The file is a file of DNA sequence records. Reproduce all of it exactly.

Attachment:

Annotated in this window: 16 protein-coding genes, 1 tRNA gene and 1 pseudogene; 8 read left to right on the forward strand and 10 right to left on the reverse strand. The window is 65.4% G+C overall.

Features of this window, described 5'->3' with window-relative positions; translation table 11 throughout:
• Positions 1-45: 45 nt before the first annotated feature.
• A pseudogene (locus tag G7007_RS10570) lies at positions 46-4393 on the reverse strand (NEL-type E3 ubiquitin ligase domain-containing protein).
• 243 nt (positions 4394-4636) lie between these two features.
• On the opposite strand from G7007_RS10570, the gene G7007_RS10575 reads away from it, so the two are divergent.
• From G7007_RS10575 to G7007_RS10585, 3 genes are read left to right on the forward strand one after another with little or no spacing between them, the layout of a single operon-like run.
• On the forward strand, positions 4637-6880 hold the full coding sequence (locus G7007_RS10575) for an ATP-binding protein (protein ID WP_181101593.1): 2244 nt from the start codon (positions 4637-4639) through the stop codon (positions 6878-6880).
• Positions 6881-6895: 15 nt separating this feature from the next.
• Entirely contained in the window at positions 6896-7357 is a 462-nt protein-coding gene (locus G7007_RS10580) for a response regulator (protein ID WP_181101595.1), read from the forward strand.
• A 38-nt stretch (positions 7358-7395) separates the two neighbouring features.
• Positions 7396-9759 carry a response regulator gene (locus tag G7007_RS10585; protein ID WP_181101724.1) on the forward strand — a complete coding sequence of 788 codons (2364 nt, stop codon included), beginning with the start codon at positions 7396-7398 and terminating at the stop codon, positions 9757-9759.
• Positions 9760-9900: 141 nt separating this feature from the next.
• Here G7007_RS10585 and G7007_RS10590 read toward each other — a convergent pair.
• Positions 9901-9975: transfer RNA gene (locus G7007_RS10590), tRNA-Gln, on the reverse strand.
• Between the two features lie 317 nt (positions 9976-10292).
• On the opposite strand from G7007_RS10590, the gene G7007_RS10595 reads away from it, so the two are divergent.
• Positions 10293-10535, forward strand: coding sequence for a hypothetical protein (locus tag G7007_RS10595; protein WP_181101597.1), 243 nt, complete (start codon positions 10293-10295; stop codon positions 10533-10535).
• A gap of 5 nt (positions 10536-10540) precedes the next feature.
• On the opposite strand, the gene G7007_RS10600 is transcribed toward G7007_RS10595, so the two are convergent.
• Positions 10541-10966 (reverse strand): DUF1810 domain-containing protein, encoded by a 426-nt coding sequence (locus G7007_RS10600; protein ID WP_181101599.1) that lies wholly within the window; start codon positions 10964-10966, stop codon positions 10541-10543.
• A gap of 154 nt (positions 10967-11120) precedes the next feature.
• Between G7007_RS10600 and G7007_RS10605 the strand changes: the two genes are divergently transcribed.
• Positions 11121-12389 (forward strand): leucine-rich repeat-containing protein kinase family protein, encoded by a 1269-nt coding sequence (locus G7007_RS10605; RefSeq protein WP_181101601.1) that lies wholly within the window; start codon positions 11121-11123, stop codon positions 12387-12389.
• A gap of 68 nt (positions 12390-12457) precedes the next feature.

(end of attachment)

Annotated in this window: 16 protein-coding genes, 1 tRNA gene and 1 pseudogene; 8 read left to right on the forward strand and 10 right to left on the reverse strand. The window is 65.4% G+C overall.

Features of this window, described 5'->3' with window-relative positions; translation table 11 throughout:
• Positions 1-45: 45 nt before the first annotated feature.
• A pseudogene (locus tag G7007_RS10570) lies at positions 46-4393 on the reverse strand (NEL-type E3 ubiquitin ligase domain-containing protein).
• 243 nt (positions 4394-4636) lie between these two features.
• On the opposite strand from G7007_RS10570, the gene G7007_RS10575 reads away from it, so the two are divergent.
• From G7007_RS10575 to G7007_RS10585, 3 genes are read left to right on the forward strand one after another with little or no spacing between them, the layout of a single operon-like run.
• On the forward strand, positions 4637-6880 hold the full coding sequence (locus G7007_RS10575) for an ATP-binding protein (protein ID WP_181101593.1): 2244 nt from the start codon (positions 4637-4639) through the stop codon (positions 6878-6880).
• Positions 6881-6895: 15 nt separating this feature from the next.
• Entirely contained in the window at positions 6896-7357 is a 462-nt protein-coding gene (locus G7007_RS10580) for a response regulator (protein ID WP_181101595.1), read from the forward strand.
• A 38-nt stretch (positions 7358-7395) separates the two neighbouring features.
• Positions 7396-9759 carry a response regulator gene (locus tag G7007_RS10585; protein ID WP_181101724.1) on the forward strand — a complete coding sequence of 788 codons (2364 nt, stop codon included), beginning with the start codon at positions 7396-7398 and terminating at the stop codon, positions 9757-9759.
• Positions 9760-9900: 141 nt separating this feature from the next.
• Here G7007_RS10585 and G7007_RS10590 read toward each other — a convergent pair.
• Positions 9901-9975: transfer RNA gene (locus G7007_RS10590), tRNA-Gln, on the reverse strand.
• Between the two features lie 317 nt (positions 9976-10292).
• On the opposite strand from G7007_RS10590, the gene G7007_RS10595 reads away from it, so the two are divergent.
• Positions 10293-10535, forward strand: coding sequence for a hypothetical protein (locus tag G7007_RS10595; protein WP_181101597.1), 243 nt, complete (start codon positions 10293-10295; stop codon positions 10533-10535).
• A gap of 5 nt (positions 10536-10540) precedes the next feature.
• On the opposite strand, the gene G7007_RS10600 is transcribed toward G7007_RS10595, so the two are convergent.
• Positions 10541-10966 (reverse strand): DUF1810 domain-containing protein, encoded by a 426-nt coding sequence (locus G7007_RS10600; protein ID WP_181101599.1) that lies wholly within the window; start codon positions 10964-10966, stop codon positions 10541-10543.
• A gap of 154 nt (positions 10967-11120) precedes the next feature.
• Between G7007_RS10600 and G7007_RS10605 the strand changes: the two genes are divergently transcribed.
• Positions 11121-12389 (forward strand): leucine-rich repeat-containing protein kinase family protein, encoded by a 1269-nt coding sequence (locus G7007_RS10605; RefSeq protein WP_181101601.1) that lies wholly within the window; start codon positions 11121-11123, stop codon positions 12387-12389.
• A gap of 68 nt (positions 12390-12457) precedes the next feature.